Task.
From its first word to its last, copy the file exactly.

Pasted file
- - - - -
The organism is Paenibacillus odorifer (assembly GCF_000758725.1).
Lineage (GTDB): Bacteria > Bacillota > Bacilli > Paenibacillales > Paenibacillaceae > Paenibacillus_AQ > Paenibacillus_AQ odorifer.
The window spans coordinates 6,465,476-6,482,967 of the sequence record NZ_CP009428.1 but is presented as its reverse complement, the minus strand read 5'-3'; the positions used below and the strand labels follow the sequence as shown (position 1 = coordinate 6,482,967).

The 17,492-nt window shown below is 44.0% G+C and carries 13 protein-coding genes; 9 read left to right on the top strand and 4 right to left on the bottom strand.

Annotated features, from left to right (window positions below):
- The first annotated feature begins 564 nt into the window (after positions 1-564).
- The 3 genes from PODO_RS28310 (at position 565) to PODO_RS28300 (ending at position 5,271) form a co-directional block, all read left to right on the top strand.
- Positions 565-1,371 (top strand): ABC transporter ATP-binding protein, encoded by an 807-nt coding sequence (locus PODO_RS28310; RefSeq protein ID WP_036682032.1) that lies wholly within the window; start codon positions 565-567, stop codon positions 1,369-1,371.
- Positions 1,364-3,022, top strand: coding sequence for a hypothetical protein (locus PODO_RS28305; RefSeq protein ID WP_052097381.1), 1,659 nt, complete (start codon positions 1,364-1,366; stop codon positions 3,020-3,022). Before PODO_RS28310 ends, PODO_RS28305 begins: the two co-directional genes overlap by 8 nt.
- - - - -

The organism is Paenibacillus odorifer (assembly GCF_000758725.1).
Lineage (GTDB): Bacteria > Bacillota > Bacilli > Paenibacillales > Paenibacillaceae > Paenibacillus_AQ > Paenibacillus_AQ odorifer.
The window spans coordinates 6,465,476-6,482,967 of the sequence record NZ_CP009428.1 but is presented as its reverse complement, the minus strand read 5'-3'; the positions used below and the strand labels follow the sequence as shown (position 1 = coordinate 6,482,967).

The 17,492-nt window shown below is 44.0% G+C and carries 13 protein-coding genes; 9 read left to right on the top strand and 4 right to left on the bottom strand.

Annotated features, from left to right (window positions below):
- The first annotated feature begins 564 nt into the window (after positions 1-564).
- The 3 genes from PODO_RS28310 (at position 565) to PODO_RS28300 (ending at position 5,271) form a co-directional block, all read left to right on the top strand.
- Positions 565-1,371 (top strand): ABC transporter ATP-binding protein, encoded by an 807-nt coding sequence (locus PODO_RS28310; RefSeq protein ID WP_036682032.1) that lies wholly within the window; start codon positions 565-567, stop codon positions 1,369-1,371.
- Positions 1,364-3,022, top strand: coding sequence for a hypothetical protein (locus PODO_RS28305; RefSeq protein ID WP_052097381.1), 1,659 nt, complete (start codon positions 1,364-1,366; stop codon positions 3,020-3,022). Before PODO_RS28310 ends, PODO_RS28305 begins: the two co-directional genes overlap by 8 nt.